No, I didn’t. We hadn’t even talked about his obesity at the visit. We’d talked about all the other stuff clogging up his path to happiness, long life, good health, generous love and earnest support. He’s had a heap of trouble this past year. He’s run away from home about 4 times (once for over 40 days–his poor mom), he’s currently living in a shelter, he was using drugs, he was self-tattooing with an ink pen under her skin (eeeeep!), he stopped taking his daily medicines, he’s obese and gaining weight, he got an STD….it goes on and on. My worry is real and rationale, you see.
But his comment at the end of our visit reminded me about how hard I work to talk to children and their families about overweight in ways that don’t alienate them. And how I obviously need to work harder. A new study points out the importance of letting kids know they are overweight. Read full post »
Atta girl, Michelle Obama. Thank you for the personal, passionate and most excellent articulation of a big problem facing nearly 1/3 of all children in the US today.
Michelle Obama’s introduction of Let’s Move to end childhood obesity in one generation will do wonders.
Thank you, Michelle. I know we’re not personally friends but you do send me regular e-mails and sign them, “Michelle.” So we’ll go forth on a first name basis. And whenever you’re ready for a play date, I’m game. Let’s meet at your house; we’ll introduce the husbands.
Let’s end the obesity challenge for our children, now. Speaking of now, now that about 1/3 of the children I see in the office are overweight, I spend hours (read: hours) every day in clinic talking about it. I worry our country’s problem with obesity isn’t going away any time soon. As a pediatrician I can help my patients gain perspective and knowledge but I ultimately need my patients to help themselves move more, eat right and turn off the TV. They need help from their families and communities to do this. Hard to do. Like most things in my life, these kids (and all of us!) need a lot of help from our friends. Read full post »
Over the past 20 years, the amount of calories consumed by children from snacks has increased by 30%. Kids eat a third more calories everyday from snacks! What kids snack on certainly can reflect how their diet is shaped and how they grow. Plain and simple: snacks make us fatter by packing in lots of calories in relatively small bits of food, the definition of “calorie dense” foods. They also discourage our eating of things like fruit and veggies because they fill us all up. One recent study found it was our over-consumption of snacks more than our under-consumption of fruits and veggies that is getting us into trouble.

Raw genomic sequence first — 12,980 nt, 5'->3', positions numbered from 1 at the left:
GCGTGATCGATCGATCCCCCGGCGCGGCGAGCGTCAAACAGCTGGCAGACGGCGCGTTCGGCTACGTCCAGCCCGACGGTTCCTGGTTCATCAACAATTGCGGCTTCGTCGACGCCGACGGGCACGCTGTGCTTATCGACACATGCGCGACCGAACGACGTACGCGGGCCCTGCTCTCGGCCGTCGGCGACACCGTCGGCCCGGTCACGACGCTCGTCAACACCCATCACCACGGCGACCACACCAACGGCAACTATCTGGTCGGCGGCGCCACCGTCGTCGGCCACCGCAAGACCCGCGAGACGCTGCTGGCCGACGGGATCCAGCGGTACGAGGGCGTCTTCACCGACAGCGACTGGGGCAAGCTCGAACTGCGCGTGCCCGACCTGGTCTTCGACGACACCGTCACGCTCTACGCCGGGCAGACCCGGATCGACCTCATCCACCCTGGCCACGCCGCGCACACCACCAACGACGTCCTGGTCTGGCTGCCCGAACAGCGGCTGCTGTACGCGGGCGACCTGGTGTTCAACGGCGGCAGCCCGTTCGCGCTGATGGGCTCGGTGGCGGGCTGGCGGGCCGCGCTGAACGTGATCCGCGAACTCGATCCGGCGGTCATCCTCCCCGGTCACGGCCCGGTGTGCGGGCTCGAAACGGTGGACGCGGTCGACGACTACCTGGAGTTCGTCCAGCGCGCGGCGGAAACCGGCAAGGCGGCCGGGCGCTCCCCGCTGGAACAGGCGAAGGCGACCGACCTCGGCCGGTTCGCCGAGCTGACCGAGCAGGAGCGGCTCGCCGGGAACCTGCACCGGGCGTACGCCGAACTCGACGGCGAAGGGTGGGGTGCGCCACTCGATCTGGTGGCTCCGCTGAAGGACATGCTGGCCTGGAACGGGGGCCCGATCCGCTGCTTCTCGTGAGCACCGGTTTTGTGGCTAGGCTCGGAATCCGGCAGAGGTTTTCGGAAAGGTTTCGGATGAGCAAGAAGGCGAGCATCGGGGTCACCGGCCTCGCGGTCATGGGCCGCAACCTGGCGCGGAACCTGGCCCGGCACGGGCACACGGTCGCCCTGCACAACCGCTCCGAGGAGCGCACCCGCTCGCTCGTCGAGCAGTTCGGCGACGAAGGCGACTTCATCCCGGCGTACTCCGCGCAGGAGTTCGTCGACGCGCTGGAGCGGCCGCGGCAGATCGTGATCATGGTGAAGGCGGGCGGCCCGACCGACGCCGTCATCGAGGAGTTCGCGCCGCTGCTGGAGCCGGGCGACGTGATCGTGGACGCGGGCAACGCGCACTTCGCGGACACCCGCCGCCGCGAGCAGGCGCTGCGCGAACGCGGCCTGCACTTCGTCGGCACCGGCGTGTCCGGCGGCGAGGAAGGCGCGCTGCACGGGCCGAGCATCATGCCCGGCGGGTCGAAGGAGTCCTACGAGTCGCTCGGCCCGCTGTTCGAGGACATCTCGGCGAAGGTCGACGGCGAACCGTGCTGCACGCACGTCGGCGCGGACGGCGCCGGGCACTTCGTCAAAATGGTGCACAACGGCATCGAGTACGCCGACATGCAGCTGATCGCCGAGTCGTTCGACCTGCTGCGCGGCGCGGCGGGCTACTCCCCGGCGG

Beware of the foods in red/orange/yellow packaging; these are generally foods that are not very good for you. Research finds that these colors make you feel hungry, thus advertisers use the colors to increase the likelihood that you purchase (and eat) junk food. Think about food packaging like you think about the threat level at the airport. Red and orange are generally a no-go. Steering clear of this part of the ROYGBIV (red.orange.yellow.green.blue.indigo.violet) food isle is important. As snacks make up more of our entire diet, what we choose to snack on may be as important as what we make for dinner.
Whine with your snack?
Whine-fest 2010 continues in our house. Beautiful. I’ve gotten out my baton and I’m now conducting from a perch in the kitchen. All those years of band (yes, I played the oboe) and weekly orchestra practice are finally paying off. Play date sign-up for whine-fest in our house will be online soon. Guest conductors accepted. Read full post »
Exam room 3. Me at the computer, a 16 year old patient sitting on the exam table. We’re discussing her starting oral contraceptive pills for birth control. After her exam and a lengthy discussion, we talk about the pink ones, the white ones, the row of green ones, the ring, the depo shot, and the patch. I’m reminded of my mentors in pediatric gynecology who taught me that if you choose birth control that a girl is interested in trying (if it is the appropriate dose and safe for her) often her compliance in using it improves and her reports/experiences of side effects lessen. Translation: girls are more likely to take the pill correctly and continue to take it if they are motivated to use it. A dangerous reality when it comes to marketing directed at teens. But a good reality if you’re working to help teens avoid unwanted pregnancies. She has her mind set on the pill. I move on to the choice of what pill she has in mind, if any. I uncover concrete sincerity. One of the best responses to my question yet.
Me: “Is there a particular birth control pill you want to start with?”
My patient: “A really good one.”